We've talked to a couple more people about that Request-for-Proposal
sent out by Michael Steele's RNC, looking for a consultant to redesign the organization's website.
And if there were any doubt before
about the fact the document is embarrassingly sketchy and vague for a project of this kind, there's isn't now.
"It's really hard to write a proposal for that vague of a request," Jennifer Kyrnin, who has been designing web sites since 1995, and teaching web design since 1997, and who frequently responds to RFP's for web design work, told TPMmuckraker.
Kyrnin allowed that she had received RFP's as vague as this one, but never from a company or organization as prominent as the GOP. "Most are from new small businesses who've never put up a site before," she said.
Kyrnin flagged several obvious weak spots in the RFP.
Citing the RNC's view that "an aesthetically pleasing site that is intuitive and fun to use should be the overall goal," she said: "Well, yeah. I mean, that's what everybody wants."
As for the RNC's advice that it want someone with "experience in building social networks," Kyrnin said: "That, I look at and I go, 'what the heck do you mean?' If I were writing a proposal that would make me nervous."
The RFP, which surfaced Friday and appears to have been sent out shortly before, calls for bids to be submitted by March 18. Kyrnin called that deadline "very short."
"Most of the companies that are large give at least a month," she added. "If they're asking for it a week from Wednesday, you get the quality that you can expect from a rapidly written proposal."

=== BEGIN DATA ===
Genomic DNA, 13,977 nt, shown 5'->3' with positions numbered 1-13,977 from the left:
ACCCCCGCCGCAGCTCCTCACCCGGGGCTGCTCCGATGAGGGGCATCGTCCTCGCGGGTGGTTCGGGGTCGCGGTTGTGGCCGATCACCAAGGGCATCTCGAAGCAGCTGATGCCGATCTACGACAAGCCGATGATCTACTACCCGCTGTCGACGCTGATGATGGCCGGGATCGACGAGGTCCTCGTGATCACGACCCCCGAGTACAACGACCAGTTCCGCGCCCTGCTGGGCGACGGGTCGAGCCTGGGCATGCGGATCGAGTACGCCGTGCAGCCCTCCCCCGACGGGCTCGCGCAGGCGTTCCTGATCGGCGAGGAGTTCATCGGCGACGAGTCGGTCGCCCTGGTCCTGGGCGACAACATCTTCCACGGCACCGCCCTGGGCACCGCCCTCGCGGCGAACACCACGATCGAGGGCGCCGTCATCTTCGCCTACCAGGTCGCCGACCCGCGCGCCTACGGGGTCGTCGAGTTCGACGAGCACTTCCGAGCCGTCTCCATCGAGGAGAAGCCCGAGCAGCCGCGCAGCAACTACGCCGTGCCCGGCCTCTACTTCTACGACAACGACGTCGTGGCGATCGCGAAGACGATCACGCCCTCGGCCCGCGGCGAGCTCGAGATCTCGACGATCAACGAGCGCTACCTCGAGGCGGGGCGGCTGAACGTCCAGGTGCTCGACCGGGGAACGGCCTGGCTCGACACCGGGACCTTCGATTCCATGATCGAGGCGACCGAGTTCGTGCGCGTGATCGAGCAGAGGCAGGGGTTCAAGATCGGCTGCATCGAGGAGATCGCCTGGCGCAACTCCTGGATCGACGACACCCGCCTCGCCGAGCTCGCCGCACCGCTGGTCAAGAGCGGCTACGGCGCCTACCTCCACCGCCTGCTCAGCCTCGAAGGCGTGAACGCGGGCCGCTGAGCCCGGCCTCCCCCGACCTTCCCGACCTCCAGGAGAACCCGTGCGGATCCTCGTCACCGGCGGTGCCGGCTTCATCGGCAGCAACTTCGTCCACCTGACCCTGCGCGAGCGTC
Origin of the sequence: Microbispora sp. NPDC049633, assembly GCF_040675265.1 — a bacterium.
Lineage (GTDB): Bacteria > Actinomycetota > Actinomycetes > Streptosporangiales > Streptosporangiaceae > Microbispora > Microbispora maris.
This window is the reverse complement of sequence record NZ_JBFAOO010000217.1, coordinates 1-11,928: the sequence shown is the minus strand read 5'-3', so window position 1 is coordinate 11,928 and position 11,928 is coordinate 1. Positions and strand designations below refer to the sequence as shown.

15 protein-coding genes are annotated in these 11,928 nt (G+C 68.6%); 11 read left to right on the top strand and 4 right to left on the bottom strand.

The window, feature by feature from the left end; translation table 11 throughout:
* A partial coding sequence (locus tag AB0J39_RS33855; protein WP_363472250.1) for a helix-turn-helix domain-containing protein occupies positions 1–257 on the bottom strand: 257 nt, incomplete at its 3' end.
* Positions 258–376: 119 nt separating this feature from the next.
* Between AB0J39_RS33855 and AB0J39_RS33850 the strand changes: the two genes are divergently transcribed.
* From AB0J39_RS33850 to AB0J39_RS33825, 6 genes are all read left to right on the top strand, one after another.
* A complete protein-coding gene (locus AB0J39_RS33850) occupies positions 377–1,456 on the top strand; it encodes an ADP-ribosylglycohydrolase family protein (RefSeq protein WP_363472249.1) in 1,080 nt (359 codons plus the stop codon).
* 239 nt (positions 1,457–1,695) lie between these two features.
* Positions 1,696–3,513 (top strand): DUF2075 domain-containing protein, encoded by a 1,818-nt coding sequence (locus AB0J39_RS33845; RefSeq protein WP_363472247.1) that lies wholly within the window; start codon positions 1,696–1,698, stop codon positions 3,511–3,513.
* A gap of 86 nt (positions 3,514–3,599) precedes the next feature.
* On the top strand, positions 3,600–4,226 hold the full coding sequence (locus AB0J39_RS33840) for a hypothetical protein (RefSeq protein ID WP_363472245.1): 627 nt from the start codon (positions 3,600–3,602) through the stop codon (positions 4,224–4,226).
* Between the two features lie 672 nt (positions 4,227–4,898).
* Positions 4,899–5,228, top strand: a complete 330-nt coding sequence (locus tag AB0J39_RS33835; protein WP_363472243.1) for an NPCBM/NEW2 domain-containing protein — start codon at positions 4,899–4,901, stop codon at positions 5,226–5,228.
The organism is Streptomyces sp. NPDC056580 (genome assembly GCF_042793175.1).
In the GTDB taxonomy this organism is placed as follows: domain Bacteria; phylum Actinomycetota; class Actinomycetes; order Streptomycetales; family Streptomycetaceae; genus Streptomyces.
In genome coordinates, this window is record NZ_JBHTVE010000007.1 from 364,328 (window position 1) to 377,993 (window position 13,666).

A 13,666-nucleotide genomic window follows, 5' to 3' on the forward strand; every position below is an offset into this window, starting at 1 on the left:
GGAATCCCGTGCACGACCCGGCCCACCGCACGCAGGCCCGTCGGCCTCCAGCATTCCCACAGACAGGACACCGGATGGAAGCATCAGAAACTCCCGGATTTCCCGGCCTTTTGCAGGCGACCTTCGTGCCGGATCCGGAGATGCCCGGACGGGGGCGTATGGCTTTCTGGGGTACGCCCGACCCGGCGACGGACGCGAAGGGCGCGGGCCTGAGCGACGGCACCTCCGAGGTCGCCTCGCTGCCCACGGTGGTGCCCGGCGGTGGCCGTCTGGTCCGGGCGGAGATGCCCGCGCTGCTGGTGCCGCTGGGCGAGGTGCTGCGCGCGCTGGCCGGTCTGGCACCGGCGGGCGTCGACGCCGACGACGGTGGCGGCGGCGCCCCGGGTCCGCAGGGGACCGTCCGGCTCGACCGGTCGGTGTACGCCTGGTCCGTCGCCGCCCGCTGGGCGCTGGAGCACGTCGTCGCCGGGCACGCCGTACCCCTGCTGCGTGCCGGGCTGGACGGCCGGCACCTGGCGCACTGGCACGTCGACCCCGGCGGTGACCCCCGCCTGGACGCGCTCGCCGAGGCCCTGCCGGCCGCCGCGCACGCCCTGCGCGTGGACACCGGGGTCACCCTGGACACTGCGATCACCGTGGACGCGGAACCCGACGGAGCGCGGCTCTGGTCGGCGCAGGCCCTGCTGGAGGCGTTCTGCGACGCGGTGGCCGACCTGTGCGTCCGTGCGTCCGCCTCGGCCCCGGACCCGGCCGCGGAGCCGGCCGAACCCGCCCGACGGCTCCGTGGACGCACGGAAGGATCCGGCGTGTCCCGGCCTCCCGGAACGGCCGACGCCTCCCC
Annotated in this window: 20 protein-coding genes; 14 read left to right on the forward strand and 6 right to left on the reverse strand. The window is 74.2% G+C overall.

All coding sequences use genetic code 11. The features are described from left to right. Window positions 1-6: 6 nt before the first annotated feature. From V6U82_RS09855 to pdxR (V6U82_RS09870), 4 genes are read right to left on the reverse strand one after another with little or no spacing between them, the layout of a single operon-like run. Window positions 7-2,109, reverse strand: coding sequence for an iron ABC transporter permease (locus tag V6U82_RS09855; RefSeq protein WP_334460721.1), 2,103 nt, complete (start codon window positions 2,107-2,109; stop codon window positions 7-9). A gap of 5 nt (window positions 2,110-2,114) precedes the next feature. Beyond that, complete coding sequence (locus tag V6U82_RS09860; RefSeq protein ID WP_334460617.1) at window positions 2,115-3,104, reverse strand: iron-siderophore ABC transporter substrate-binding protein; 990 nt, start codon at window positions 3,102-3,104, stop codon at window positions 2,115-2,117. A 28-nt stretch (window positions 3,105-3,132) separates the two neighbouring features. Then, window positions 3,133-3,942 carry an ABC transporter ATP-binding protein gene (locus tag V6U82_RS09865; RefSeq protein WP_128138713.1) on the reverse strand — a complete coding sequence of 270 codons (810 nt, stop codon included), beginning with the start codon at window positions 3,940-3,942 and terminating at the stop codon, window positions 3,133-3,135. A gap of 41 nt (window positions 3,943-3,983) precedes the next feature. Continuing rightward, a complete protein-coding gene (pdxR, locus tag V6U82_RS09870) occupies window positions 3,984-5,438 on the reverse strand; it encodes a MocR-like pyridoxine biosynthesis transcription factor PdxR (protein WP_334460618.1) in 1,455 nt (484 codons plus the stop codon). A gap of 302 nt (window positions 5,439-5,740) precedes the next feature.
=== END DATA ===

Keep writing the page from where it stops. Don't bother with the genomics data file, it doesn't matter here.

Kyrnin said that if she were to receive this RFP, her response would be to request more detailed instructions before submitting a bid. But given the fast-approaching deadline, she said she wouldn't expect to get a response.
Micah Sifry, a founder of the Personal Democracy Forum, which focuses on the intersection of technology and politics, and whose site was among the first to highlight
the RFP Monday, agreed. He called the document "at best a back of the envelope vision statement that you give to someone to write an RFP."
"This is every consultant's nightmare," said Sifry, who, like Kyrnin, has worked regularly with such RFP's for web design. "They have no idea what they're asking for."
Conservtive blogger Dale Franks, who, as we noted earlier, says he responds to web design RFP's for a living, has already offered his own point-by-point rundown
on the "confusion and idiocy" of the document.
And Red State's Erick Erickson was so appalled
that he suggested the RNC may already have decided to give the contract to a favored firm, and had sent out the RFP merely to cover its bases.